Healthy Mouth Healthy Aging
As we age, body changes, medications, and years of use and abuse of our teeth come together to create dental conditions that may require increased dental attention. Good oral hygiene and regular dental care can minimize damage enabling you to keep your teeth for a lifetime. These are some of the problems associated with aging to look out for:
Periodontal disease (“gum disease”) is a bacterial infection in the gum tissue that starts with plaque buildup around some or all of the teeth from inadequate oral hygiene. Plaque can harden and turn into “tarter” or “calculus” which needs to be removed at a dental office to maintain healthy teeth and gums. If left untreated it can destroy the bone supporting the teeth. Common symptoms of periodontal disease include painful chewing, bleeding gums, bad breath, tooth sensitivity, receding gums and eventually tooth loss. Some people are at a higher risk of developing periodontal disease as a result of genetics, smoking, stress and side effects of medicines. Periodontal disease can be prevented with regular visits to the dentist and practicing good oral hygiene.
Dry mouth occurs when salivary glands do not make enough saliva to keep the mouth moist. It is a common side effect of more than 500 different medications. Decreased saliva and dry mouth can have a major impact on your general health and make it more difficult to talk and speak. Saliva helps prevent tooth decay by lubricating our teeth and mouth, and by decreasing the detrimental effects from sugar and acid, in the foods we eat. Talk to your doctor or dentist about ways to keep your mouth moist and minimize the potentially devastating effects of dry mouth.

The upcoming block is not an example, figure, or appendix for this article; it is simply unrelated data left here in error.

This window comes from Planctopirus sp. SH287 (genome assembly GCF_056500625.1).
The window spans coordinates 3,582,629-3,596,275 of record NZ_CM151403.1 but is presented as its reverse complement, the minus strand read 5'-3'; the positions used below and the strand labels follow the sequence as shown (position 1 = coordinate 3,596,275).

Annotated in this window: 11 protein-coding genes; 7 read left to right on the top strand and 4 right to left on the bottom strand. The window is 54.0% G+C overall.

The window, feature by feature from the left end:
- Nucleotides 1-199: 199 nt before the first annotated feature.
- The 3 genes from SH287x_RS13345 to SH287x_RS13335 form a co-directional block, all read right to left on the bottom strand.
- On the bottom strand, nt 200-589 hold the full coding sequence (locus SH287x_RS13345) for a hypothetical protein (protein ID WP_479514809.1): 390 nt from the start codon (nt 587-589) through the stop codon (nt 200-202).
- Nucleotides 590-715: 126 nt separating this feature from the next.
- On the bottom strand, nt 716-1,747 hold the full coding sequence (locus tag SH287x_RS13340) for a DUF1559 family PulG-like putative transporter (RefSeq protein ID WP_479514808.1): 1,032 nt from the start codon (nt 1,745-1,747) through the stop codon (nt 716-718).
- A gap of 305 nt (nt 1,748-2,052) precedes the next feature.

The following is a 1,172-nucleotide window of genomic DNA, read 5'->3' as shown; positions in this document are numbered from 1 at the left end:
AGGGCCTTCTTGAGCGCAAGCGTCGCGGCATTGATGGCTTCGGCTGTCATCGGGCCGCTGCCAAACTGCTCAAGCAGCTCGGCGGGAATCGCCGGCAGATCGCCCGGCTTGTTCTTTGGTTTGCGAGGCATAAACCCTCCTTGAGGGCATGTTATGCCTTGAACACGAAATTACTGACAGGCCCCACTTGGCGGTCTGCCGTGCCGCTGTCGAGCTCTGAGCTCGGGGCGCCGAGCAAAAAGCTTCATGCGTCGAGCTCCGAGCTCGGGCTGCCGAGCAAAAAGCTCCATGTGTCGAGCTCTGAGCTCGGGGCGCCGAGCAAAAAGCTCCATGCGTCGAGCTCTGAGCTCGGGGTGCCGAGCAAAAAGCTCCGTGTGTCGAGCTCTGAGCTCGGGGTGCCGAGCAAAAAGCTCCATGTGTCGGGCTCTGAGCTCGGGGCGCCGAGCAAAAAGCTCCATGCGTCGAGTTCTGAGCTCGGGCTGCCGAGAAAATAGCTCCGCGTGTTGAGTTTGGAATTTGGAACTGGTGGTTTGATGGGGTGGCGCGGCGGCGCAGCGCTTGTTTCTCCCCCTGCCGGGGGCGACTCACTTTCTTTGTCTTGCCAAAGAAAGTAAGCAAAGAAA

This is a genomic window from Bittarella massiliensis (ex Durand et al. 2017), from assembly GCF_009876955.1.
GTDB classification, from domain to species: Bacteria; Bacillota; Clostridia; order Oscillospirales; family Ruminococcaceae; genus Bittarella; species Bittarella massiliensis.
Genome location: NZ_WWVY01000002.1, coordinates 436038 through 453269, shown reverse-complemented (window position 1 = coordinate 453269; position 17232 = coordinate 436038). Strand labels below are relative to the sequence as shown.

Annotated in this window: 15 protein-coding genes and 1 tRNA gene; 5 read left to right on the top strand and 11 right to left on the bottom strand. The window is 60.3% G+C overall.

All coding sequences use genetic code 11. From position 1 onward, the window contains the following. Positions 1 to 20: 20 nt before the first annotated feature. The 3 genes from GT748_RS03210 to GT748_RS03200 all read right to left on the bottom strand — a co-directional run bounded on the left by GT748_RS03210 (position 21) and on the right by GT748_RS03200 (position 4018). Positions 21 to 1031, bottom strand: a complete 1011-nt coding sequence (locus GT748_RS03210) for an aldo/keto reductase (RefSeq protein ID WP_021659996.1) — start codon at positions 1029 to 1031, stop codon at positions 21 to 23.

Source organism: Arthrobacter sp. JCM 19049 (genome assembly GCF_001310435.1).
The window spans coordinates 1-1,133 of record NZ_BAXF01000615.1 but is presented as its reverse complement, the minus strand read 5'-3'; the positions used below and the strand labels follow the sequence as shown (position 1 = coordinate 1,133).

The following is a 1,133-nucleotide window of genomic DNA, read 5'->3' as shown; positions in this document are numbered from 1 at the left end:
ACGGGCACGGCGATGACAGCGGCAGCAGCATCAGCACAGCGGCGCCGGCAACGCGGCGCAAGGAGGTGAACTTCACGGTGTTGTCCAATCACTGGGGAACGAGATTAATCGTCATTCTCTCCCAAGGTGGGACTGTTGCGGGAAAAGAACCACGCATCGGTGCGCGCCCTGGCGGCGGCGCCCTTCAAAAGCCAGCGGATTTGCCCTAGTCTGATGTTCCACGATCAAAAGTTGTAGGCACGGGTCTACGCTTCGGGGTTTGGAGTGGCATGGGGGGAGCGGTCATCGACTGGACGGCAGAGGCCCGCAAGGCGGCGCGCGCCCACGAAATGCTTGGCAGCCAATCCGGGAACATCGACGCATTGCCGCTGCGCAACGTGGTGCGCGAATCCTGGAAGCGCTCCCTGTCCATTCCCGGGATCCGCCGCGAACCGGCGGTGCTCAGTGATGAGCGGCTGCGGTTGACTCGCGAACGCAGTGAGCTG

Oral cancer is common in people older than age 50, causing thousands of deaths each year. There are many risk factors associated with oral cancer including tobacco use, alcohol use, HPV, sunlight exposure, and diet. Common symptoms associated with oral cancer are changes in the lips, tongue, or lining of the mouth that last more than a few weeks, open sores, and red or white patches around the mouth. Anything that looks abnormal and does not go away within two weeks should be evaluated by your dentist. If not detected early oral cancer can lead to disfigurement, loss of function, chronic pain, and may times death.
Poor oral health has also been linked to other diseases such as diabetes, heart disease and stroke.